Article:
The ADA sent letters on April 13 to Rep. John Garamendi, D-Calif., and to Rep. Mark Pocan, D-Wis., thanking each for introducing legislation that would reduce the burdens of student debt for dentists. HR 1918 would reduce federal student loan interest rates and allow deferral of payments until after residency, among other measures, while provisions in HR 2160 include allowing repeated refinancing of federal student loans at fixed rates, according to ADA News. ADA President Daniel J. Klemmedson, D.D.S., M.D., and Executive Director Kathleen T. O'Loughlin, D.M.D., lauded the bills for their potential to help ease financial burdens on dentists and also possibly to "inspire more highly indebted young dentists to practice in underserved areas."
Dentists say teeth grinding and clenching, which are common and sometimes unnoticed effects of stress, are becoming more prevalent amid the COVID-19 pandemic, and a recent ADA survey found that 70% of dentists have seen an increase in these cases, WCBS-TV/WLNY-TV of New York City reports. James Abjanich, D.D.S., says the trend could be considered an epidemic itself, noting that he has seen chipped teeth, fractures, temporomandibular issues, pain and mobility problems.
The Dental Quality Alliance 2021 Virtual Conference is a live digital event, May 19-21, exploring the disruptive forces in the health care system and their impact on oral health care. Register now.
The Dental Quality Alliance is convened by the ADA at the request of the CMS, bringing together major stakeholders in oral health care delivery to collaboratively develop oral health care measures.
This free white paper from Fuse, a Patterson technology, reinforces that what goes on behind the scenes of a practice is just as important as what happens in the operatory and the reception area. This practical reference shows you how cloud-based practice management solutions can enable time-efficient, practical approaches for managing a modern dental practice.
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Radiologists should be aware of liabilities when using artificial intelligence tools in medical imaging such as general negligence and informed consent, researchers wrote in Skeletal Radiology. Imaging practices must have written protocols in the event that a radiologist makes a mistake, and developers may also be held liable for these mistakes. "They can be aided by ACR and [Society of Skeletal Radiology]-validated guidelines, training programs, and model practices for deploying AI technologies," researchers wrote.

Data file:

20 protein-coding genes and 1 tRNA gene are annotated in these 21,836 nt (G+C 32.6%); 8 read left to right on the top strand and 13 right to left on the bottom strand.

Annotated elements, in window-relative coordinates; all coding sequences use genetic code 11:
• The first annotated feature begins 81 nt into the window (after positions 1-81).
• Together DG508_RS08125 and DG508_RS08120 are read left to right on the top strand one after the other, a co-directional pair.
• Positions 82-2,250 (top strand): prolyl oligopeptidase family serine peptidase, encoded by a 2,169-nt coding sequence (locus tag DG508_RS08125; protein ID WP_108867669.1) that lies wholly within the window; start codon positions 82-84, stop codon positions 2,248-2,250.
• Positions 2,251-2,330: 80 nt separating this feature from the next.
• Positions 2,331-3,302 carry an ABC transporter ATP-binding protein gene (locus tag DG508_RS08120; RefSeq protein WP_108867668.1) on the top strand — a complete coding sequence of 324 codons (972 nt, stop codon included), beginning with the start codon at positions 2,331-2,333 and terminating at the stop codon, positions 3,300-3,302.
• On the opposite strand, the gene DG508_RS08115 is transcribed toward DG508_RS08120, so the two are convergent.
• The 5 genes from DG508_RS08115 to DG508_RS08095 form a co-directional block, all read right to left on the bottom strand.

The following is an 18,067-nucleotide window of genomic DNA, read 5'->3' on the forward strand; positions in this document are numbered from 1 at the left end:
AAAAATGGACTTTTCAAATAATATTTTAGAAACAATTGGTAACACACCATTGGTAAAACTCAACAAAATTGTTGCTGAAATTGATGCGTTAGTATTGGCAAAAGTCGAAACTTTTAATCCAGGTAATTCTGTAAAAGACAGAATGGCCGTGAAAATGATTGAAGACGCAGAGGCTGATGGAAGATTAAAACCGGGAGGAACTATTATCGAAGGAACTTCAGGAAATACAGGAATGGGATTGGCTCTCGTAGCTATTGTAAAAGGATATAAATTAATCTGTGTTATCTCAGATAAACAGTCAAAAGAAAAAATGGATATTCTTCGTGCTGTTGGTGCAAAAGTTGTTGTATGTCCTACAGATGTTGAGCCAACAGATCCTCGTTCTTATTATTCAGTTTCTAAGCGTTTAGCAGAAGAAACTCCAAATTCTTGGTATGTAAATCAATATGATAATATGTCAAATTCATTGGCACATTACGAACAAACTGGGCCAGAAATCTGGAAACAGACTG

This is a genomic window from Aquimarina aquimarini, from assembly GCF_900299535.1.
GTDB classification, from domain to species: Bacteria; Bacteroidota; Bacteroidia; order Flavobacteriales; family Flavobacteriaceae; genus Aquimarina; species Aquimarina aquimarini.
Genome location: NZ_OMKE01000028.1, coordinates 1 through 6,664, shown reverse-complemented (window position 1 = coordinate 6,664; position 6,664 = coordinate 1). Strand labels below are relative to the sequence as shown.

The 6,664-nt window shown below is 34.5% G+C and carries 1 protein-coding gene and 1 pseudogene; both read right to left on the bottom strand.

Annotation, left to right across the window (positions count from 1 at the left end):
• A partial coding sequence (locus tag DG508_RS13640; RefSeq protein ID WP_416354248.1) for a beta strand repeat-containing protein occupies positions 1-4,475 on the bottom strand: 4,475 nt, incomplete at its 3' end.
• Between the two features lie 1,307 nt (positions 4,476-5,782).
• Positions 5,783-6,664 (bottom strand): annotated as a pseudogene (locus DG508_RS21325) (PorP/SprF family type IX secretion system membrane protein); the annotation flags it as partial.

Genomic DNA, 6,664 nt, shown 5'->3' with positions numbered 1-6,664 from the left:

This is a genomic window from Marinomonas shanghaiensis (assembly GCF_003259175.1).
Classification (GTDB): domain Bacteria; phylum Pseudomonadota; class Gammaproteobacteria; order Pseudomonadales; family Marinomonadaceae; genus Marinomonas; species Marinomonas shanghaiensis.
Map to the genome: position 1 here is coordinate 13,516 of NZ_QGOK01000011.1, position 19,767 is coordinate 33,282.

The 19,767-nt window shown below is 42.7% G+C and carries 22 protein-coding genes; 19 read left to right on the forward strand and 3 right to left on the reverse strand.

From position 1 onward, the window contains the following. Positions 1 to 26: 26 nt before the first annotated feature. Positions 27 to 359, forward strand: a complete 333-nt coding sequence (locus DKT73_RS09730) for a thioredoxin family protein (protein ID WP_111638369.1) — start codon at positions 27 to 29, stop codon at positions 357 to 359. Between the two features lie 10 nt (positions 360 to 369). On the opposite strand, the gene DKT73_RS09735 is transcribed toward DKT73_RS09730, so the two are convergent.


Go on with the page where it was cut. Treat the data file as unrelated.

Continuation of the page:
More than 192 million doses of COVID-19 vaccine had been administered in the US as of Tuesday, with 75.3 million people now fully vaccinated, the CDC reports. After US health agencies recommended that use of a vaccine made by Johnson & Johnson be paused after six reported incidents of blood clotting after vaccination, White House COVID-19 coordinator Jeff Zients said the country has "more than enough supply" of vaccines made by Pfizer/BioNTech and Moderna to maintain the current pace of vaccination.
This new resource, A Dentist's Guide to the Law: 246 Things Every Dentist Should Know, helps you better understand the legal issues you may face, avoid certain legal problems and know the kinds of questions you should ask your own attorney if a legal problem arises.
To order, visit ADAcatalog.org or call 800.947.4746. Save 15% by using promo code 21517 by 4.30.2021.
A study in Diabetes Technology & Therapeutics found that the prevalence of COVID-19 antibodies was generally similar among individuals in Colorado, whether or not they have type 1 diabetes. However, the findings revealed that there was a slightly higher prevalence of COVID-19 antibodies among people with established type 1 diabetes, compared with those with new onset of the disease, which could be due to "the older age of these individuals or diabetes being a potential risk factor for COVID-19 disease," the researchers say.
Adults with type 1 diabetes tend to leave their jobs at a younger age, which results in greater mean lost working years and mean lost productivity costs, compared with those with type 2 diabetes, according to a study in Diabetologia. The findings also revealed that all complications due to diabetes -- aside from eye-related complications and regardless of the type of diabetes -- were tied to a higher risk of early job exit, compared with those who didn't suffer diabetes complications.
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